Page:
Children's Justice Portal
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The Children's Justice Portal is an online educational resource providing information about Wyoming juvenile court case process and law. The Children's Justice Portal provides information regarding the three types of juvenile cases heard in juvenile courts in Wyoming: abuse and neglect, child in need of supervision, and delinquency.
Abuse and Neglect
Click below to discover topics related to Wyoming abuse and neglect cases.
Child in Need of Supervision
Click below to discover information related to Wyoming Child in Need of Supervision cases.
Click below to learn about Wyoming delinquency cases.
What is Juvenile Court?
Juvenile Court is a special court for children and their families when there are issues of child abuse and neglect, children needing court supervision, or children committing crimes, known in Juvenile Court as delinquencies. The purpose of Juvenile Court is to keep children safe, to make decisions that are best for children, and to help families create a safe home for their children. In Juvenile Court, the judge can require individuals to get help and services such as counseling, drug and alcohol treatment, mental health evaluations, and parenting education. If a home is not safe for a child, the judge may order the Department of Family Services (DFS) to take care of the child until it is safe for the child to return home.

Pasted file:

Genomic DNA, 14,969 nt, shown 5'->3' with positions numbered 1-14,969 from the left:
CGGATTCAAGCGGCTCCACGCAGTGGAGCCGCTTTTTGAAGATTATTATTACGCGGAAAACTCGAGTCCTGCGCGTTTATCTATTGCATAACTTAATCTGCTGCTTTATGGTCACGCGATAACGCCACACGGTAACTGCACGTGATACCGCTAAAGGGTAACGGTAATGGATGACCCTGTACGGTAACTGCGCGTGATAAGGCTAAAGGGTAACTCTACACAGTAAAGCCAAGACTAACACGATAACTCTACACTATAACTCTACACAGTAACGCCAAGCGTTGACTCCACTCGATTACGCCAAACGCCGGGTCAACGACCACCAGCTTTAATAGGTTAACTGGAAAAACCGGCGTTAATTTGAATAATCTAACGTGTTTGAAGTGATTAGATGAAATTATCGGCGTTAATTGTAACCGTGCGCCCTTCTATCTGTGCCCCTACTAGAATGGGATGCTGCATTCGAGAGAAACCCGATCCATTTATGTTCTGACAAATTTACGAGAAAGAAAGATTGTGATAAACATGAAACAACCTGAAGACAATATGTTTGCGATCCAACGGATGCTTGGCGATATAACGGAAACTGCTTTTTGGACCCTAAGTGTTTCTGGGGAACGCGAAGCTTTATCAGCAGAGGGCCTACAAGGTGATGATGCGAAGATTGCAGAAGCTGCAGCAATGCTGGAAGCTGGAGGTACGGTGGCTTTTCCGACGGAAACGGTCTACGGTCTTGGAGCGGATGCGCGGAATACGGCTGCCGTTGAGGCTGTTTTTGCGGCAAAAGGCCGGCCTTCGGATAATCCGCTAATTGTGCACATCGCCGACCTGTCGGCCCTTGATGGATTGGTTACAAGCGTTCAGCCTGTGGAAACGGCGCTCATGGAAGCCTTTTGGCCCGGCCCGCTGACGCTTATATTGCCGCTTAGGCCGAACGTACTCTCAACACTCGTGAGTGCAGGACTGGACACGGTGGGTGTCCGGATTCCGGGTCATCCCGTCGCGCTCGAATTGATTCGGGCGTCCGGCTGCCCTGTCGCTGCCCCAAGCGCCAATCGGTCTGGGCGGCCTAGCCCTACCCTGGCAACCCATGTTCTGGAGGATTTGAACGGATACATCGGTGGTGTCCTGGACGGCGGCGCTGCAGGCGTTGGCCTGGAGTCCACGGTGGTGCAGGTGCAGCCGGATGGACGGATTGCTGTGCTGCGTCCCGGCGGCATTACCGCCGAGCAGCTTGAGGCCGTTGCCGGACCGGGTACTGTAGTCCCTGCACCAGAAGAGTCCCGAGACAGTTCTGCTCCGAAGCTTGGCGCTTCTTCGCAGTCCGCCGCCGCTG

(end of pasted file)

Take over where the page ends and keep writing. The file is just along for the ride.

In Wyoming, Juvenile Courts are legislatively established. Pursuant to Wyoming Statute § 5-8-101, Juvenile Courts are established in every county, with the district judges presiding. Juvenile Courts have general jurisdiction over “all matters and proceedings commenced there which concern any minor alleged to be neglected, his parents, and all persons living in the same household.”
Under Wyoming law, juvenile court proceedings are confidential. This means that the general public is excluded from court hearings, cannot access the court or DFS files, and will not see media coverage of the cases. Only the parties involved in the case, their attorneys, witnesses, and court staff are allowed to be present at hearings.